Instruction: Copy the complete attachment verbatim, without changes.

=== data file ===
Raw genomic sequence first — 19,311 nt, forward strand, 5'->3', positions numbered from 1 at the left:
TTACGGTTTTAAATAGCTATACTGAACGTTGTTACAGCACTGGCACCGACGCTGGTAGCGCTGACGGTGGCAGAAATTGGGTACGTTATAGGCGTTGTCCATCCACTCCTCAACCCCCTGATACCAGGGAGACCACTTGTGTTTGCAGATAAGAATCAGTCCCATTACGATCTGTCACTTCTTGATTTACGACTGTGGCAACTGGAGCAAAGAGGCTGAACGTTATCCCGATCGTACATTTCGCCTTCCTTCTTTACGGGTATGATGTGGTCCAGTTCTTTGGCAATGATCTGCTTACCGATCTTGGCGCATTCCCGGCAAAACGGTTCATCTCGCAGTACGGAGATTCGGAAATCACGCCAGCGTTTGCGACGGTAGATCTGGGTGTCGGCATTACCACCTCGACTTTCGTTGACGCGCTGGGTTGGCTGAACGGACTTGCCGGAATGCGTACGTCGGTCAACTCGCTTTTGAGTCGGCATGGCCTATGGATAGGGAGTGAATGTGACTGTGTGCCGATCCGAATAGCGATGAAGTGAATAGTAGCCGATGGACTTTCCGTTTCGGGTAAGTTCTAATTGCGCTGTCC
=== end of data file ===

Raw genomic sequence first — 19,311 nt, forward strand, 5'->3', positions numbered from 1 at the left:
TTACGGTTTTAAATAGCTATACTGAACGTTGTTACAGCACTGGCACCGACGCTGGTAGCGCTGACGGTGGCAGAAATTGGGTACGTTATAGGCGTTGTCCATCCACTCCTCAACCCCCTGATACCAGGGAGACCACTTGTGTTTGCAGATAAGAATCAGTCCCATTACGATCTGTCACTTCTTGATTTACGACTGTGGCAACTGGAGCAAAGAGGCTGAACGTTATCCCGATCGTACATTTCGCCTTCCTTCTTTACGGGTATGATGTGGTCCAGTTCTTTGGCAATGATCTGCTTACCGATCTTGGCGCATTCCCGGCAAAACGGTTCATCTCGCAGTACGGAGATTCGGAAATCACGCCAGCGTTTGCGACGGTAGATCTGGGTGTCGGCATTACCACCTCGACTTTCGTTGACGCGCTGGGTTGGCTGAACGGACTTGCCGGAATGCGTACGTCGGTCAACTCGCTTTTGAGTCGGCATGGCCTATGGATAGGGAGTGAATGTGACTGTGTGCCGATCCGAATAGCGATGAAGTGAATAGTAGCCGATGGACTTTCCGTTTCGGGTAAGTTCTAATTGCGCTGTCC